custom storage’s implementation of the File API.

In addition to the API inherited from File such as
read() and write(), FieldFile includes several methods that
can be used to interact with the underlying file:


Two methods of this class, save() and
delete(), default to saving the model object of the
associated FieldFile in the database.

The name of the file including the relative path from the root of the
Storage of the associated


The result of the underlying Storage.size() method.


A read-only property to access the file’s relative URL by calling the
url() method of the underlying
Storage class.’rb’)[source]

Opens or reopens the file associated with this instance in the specified
mode. Unlike the standard Python open() method, it doesn’t return a
file descriptor.

Since the underlying file is opened implicitly when accessing it, it may be
unnecessary to call this method except to reset the pointer to the underlying
file or to change the mode.


Behaves like the standard Python file.close() method and closes the file
associated with this instance., content, save=True)[source]

This method takes a filename and file contents and passes them to the storage
class for the field, then associates the stored file with the model field.
If you want to manually associate file data with
FileField instances on your model, the save()
method is used to persist that file data.

Takes two required arguments: name which is the name of the file, and
content which is an object containing the file’s contents. The
optional save argument controls whether or not the model instance is
saved after the file associated with this field has been altered. Defaults to

Note that the content argument should be an instance of
django.core.files.File, not Python’s built-in file object.
You can construct a File from an existing
Python file object like this:

from django.core.files import File
# Open an existing file using Python's built-in open()
f = open('/path/to/')
myfile = File(f)

Or you can construct one from a Python string like this:

from django.core.files.base import ContentFile
myfile = ContentFile("hello world")

For more information, see Managing files.


Deletes the file associated with this instance and clears all attributes on
the field. Note: This method will close the file if it happens to be open when
delete() is called.

The optional save argument controls whether or not the model instance is
saved after the file associated with this field has been deleted. Defaults to

Note that when a model is deleted, related files are not deleted. If you need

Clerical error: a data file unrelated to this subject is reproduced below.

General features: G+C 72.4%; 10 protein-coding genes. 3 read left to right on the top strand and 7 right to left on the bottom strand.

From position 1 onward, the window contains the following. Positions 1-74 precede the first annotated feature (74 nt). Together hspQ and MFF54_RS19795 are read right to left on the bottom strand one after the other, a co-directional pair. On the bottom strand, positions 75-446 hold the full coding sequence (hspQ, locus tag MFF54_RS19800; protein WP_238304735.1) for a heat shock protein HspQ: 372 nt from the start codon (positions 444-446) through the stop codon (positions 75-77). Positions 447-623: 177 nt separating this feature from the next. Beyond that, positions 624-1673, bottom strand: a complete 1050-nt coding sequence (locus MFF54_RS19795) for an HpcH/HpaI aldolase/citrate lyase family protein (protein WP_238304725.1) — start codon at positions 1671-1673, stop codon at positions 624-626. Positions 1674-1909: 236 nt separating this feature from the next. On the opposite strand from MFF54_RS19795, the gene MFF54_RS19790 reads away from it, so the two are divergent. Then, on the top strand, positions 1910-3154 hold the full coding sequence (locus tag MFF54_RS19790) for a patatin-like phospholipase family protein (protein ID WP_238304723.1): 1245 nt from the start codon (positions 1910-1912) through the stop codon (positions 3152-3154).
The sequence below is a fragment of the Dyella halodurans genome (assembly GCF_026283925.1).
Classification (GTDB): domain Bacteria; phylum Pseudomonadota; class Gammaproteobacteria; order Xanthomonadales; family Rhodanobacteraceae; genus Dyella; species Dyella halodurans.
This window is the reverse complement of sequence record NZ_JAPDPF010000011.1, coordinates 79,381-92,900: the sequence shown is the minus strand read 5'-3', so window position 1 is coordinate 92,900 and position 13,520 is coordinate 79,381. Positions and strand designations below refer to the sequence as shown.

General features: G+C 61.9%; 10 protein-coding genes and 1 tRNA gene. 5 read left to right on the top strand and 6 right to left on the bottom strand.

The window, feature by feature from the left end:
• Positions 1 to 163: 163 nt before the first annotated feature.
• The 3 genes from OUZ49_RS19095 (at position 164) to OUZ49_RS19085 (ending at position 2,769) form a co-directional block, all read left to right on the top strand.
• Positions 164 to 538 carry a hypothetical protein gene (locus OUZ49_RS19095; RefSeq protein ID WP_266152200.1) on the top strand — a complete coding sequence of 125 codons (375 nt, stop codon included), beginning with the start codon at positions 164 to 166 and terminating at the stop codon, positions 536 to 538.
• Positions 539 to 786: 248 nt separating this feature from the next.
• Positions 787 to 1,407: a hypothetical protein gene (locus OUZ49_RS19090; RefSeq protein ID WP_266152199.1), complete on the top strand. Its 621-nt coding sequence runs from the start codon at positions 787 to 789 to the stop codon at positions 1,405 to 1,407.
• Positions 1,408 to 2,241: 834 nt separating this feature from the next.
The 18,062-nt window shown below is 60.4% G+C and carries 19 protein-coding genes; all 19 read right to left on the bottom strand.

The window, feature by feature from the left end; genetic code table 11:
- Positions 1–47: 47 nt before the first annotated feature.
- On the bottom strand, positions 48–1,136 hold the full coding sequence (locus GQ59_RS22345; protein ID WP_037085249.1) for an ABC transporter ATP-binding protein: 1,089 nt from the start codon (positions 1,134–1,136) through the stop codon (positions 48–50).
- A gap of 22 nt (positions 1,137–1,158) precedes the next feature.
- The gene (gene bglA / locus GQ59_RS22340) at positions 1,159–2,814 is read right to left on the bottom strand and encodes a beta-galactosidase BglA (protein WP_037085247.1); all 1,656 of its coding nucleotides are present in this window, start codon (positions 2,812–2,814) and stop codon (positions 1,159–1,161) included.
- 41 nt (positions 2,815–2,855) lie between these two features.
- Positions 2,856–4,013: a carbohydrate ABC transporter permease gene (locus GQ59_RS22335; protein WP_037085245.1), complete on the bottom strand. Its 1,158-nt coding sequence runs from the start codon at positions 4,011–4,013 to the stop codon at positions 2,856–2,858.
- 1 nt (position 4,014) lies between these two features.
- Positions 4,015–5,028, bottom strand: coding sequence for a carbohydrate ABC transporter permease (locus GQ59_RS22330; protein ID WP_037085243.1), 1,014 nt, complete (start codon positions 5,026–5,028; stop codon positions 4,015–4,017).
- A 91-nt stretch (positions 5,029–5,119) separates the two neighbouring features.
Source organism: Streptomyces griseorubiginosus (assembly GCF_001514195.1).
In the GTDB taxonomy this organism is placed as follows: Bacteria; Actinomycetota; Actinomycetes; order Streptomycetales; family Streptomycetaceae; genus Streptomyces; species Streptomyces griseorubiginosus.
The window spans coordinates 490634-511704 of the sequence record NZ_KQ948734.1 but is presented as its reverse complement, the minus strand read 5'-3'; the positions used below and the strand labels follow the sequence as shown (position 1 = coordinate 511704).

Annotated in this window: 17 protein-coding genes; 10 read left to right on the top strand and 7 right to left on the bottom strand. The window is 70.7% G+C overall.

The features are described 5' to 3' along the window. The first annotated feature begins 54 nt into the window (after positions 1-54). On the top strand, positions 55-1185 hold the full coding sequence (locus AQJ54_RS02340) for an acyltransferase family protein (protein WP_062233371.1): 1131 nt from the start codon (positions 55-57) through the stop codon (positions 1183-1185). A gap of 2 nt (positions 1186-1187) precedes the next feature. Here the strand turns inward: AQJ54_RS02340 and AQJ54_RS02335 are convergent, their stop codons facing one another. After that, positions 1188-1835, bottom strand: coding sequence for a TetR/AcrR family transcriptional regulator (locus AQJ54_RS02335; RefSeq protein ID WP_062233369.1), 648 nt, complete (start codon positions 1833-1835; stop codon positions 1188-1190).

to cleanup orphaned files, you’ll need to handle it yourself (for instance,
with a custom management command that can be run manually or scheduled to run
periodically via e.g. cron).


class FilePathField(path=None, match=None, recursive=False, max_length=100, **options)[source]

A CharField whose choices are limited to the filenames in a certain
directory on the filesystem. Has three special arguments, of which the first is


Required. The absolute filesystem path to a directory from which this
FilePathField should get its choices. Example: "/home/images".


Optional. A regular expression, as a string, that FilePathField
will use to filter filenames. Note that the regex will be applied to the
base filename, not the full path. Example: "foo.*\.txt$", which will
match a file called foo23.txt but not bar.txt or foo23.png.


Optional. Either True or False. Default is False. Specifies
whether all subdirectories of path should be included


Optional. Either True or False. Default is True. Specifies
whether files in the specified location should be included. Either this or
allow_folders must be True.


Optional. Either True or False. Default is False. Specifies
whether folders in the specified location should be included. Either this
or allow_files must be True.

Of course, these arguments can be used together.

The one potential gotcha is that match applies to the
base filename, not the full path. So, this example:

FilePathField(path="/home/images", match="foo.*", recursive=True)

…will match /home/images/foo.png but not /home/images/foo/bar.png
because the match applies to the base filename
(foo.png and bar.png).

FilePathField instances are created in your database as varchar
columns with a default max length of 100 characters. As with other fields, you